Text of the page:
On a night when chaos seemed to reign supreme, Francisco brought order to the whole affair by putting this one away quickly. He needed only six pitches to retire the Athletics in order and preserve the Rangers' fourth victory in the last five nights, allowing them to open the homestand with a hard-fought win and move back to .500 on the season.
"That was big-time right there by Frankie," manager Ron Washington said. "That was really big-time."
"It was great," Millwood said. "He was doing what he has been doing all year, coming in there and throwing quality strikes. He's enjoying his job, and everybody is confident when he comes in."
The Rangers did not need disorder from the bullpen, not after they returned home from Baltimore at 3 a.m. after a Monday night game at Camden Yards, not after Millwood's gritty performance and not when they had to scratch and claw for whatever runs the Athletics were willing to give them.
"We weren't at our best," Washington said. "We were on fumes."
The Rangers wanted this to end quickly after they had squeezed five runs out of five hits, five walks and two huge Oakland errors. Only one of those runs was earned. One error by shortstop Orlando Cabrera led to three runs in the sixth. The second error by first baseman Jason Giambi set up Nelson Cruz's go-ahead single in the eighth.
The Rangers also knew they were lucky to be in position to win this one anyway, considering the Athletics lost no less than two infielders and two pitchers to injuries at some point in the game.
"We stole this one," outfielder Marlon Byrd said.
Athletics starter Brett Anderson was on a roll before developing a blister on his left index finger and being forced out of the game in the sixth inning. Reliever Santiago Casilla, third baseman Nomar Garciaparra and second baseman Mark Ellis were all forced out of the game with calf injuries.
"We definitely caught some breaks tonight," Young said.
The Rangers' only casualty was first baseman Chris Davis, who was ejected in the sixth inning for arguing a called third strike by home-plate umpire Eric Cooper.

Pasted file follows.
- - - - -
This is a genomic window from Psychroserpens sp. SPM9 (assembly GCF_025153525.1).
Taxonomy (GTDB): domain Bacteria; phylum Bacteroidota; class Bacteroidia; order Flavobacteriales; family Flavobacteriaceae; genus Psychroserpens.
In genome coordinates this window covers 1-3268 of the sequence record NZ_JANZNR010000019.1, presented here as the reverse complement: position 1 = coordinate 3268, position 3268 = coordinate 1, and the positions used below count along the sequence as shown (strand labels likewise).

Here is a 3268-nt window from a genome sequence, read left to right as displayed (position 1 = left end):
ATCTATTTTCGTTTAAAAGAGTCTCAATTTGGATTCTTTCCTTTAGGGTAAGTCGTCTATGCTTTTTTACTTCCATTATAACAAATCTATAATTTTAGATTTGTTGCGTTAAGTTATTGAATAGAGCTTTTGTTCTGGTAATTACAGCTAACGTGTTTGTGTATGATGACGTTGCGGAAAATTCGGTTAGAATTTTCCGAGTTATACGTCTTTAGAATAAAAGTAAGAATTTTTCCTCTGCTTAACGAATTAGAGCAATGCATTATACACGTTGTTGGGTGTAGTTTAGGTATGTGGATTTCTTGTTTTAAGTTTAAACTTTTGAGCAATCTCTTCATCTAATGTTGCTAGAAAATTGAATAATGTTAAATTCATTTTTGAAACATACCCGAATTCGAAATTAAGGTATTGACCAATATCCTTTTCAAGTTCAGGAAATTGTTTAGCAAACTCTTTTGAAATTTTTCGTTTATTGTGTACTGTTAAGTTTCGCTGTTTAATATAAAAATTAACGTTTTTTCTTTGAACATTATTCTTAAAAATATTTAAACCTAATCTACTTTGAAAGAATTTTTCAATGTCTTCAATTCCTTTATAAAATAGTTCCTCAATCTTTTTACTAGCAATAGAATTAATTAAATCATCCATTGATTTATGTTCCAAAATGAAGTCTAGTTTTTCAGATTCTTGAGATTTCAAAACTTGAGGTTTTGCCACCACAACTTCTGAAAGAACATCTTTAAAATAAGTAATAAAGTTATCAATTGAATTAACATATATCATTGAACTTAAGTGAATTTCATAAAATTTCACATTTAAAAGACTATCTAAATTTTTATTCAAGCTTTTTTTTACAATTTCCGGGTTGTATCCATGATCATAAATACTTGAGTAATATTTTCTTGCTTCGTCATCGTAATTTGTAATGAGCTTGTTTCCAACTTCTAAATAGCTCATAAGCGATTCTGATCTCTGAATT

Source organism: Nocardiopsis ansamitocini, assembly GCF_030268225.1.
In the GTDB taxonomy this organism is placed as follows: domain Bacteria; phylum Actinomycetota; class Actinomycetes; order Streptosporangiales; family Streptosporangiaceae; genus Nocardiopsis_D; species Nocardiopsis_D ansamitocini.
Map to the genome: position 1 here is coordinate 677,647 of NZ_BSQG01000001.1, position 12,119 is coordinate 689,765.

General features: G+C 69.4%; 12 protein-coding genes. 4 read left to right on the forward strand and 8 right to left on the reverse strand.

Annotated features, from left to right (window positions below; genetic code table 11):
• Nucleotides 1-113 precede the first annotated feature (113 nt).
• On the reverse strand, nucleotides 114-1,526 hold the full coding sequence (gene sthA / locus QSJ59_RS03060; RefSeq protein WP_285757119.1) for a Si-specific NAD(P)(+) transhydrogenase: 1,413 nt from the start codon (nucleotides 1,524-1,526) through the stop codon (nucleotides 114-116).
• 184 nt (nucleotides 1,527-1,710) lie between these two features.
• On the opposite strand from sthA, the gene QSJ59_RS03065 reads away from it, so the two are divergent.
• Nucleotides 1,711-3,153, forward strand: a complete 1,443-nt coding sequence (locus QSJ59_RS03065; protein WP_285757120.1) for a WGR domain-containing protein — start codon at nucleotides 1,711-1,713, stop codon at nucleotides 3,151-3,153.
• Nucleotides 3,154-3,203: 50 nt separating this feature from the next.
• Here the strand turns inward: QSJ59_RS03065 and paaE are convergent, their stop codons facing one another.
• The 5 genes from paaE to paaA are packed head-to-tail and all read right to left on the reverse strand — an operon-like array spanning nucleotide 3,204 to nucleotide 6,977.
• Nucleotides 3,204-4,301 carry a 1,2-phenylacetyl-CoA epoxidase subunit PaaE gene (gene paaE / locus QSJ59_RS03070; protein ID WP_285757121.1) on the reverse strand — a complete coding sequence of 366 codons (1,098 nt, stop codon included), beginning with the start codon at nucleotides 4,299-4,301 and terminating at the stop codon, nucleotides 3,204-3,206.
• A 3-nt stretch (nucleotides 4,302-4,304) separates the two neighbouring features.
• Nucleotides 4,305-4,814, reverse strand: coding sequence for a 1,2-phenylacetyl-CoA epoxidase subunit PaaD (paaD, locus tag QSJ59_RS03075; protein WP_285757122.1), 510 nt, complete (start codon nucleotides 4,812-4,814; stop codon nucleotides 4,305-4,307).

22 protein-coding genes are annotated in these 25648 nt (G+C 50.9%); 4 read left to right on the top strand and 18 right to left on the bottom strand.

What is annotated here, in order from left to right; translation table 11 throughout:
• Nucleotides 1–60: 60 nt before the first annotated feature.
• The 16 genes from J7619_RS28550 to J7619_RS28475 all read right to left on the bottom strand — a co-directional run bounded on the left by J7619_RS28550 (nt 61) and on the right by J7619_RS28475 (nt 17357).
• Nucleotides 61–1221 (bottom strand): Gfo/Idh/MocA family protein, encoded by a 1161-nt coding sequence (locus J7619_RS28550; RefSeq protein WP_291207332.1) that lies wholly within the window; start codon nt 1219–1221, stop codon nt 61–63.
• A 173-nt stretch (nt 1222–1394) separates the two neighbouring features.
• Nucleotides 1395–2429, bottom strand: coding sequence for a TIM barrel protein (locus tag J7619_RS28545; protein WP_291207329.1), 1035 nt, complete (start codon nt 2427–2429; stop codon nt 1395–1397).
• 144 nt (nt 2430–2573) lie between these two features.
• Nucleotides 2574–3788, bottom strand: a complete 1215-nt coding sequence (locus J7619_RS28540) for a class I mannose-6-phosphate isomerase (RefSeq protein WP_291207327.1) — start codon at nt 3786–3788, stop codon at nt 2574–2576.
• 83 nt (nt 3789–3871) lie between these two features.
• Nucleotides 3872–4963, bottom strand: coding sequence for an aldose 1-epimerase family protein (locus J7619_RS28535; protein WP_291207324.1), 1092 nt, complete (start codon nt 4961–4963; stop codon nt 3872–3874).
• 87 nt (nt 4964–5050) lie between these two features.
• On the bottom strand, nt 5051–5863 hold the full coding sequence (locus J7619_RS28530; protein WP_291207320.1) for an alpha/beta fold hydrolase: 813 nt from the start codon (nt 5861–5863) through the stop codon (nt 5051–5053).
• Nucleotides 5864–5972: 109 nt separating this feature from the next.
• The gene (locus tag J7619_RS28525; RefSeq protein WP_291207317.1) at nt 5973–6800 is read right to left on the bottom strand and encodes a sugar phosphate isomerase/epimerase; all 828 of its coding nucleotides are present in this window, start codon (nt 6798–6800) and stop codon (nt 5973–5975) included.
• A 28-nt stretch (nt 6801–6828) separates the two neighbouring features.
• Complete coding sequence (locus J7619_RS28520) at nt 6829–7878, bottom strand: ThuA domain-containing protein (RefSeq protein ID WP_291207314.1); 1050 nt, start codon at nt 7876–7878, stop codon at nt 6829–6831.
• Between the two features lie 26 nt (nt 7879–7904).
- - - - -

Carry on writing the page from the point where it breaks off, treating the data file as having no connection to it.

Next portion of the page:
"I thought it was a ball," Davis said. "I didn't blow up just for anything. I didn't blow up to make him look like an idiot. It's a tie game, we have a rally going, emotions are high ... you can't give a pitcher a pitch like that. I didn't expect to get thrown out. I didn't think I said enough to be thrown out."
He was. It was that kind of night. Francisco put an end to it quickly.
Three pitches to Jack Hannahan produced a pop-out to second baseman Ian Kinsler. Ryan Sweeney, who had taken Millwood deep earlier, grounded out on the first pitch. Cabrera took a ball, then flied out to left.
"He gets the job done," outfielder Andruw Jones said. "He pounds the strike zone and goes right after them. It was huge. He was focused."
He is what the Rangers need.
"I don't know of any team that doesn't have a shut-down guy like that and gets to the playoffs," Byrd said. "You need a guy that when he comes in, you feel the game is over. When Frankie comes into the game for us, it's a sigh of relief."
Francisco, who was not available to the media after the game, became the closer in the final week of August last season when Eddie Guardado was traded to the Twins. The Rangers felt comfortable giving him the job, because he had developed his breaking ball and a changeup to go with a power arm. The team felt he had become a complete pitcher.
Francisco is reinforcing their confidence. Since Aug. 22, the right-hander is 2-0 with a 0.00 ERA with five walks and 30 strikeouts in 23 1/3 innings over 23 appearances. He is 11-for-11 in save opportunities, and opponents are hitting .113 off him. Francisco has six saves this season, including five in the last eight games.
"I've always had confidence in him since last September and he basically closed down the whole month," Kinsler said. "I know September is different than April and May, but you can tell his maturity and presence on the mound has made him a closer."
He was exactly that on Tuesday night.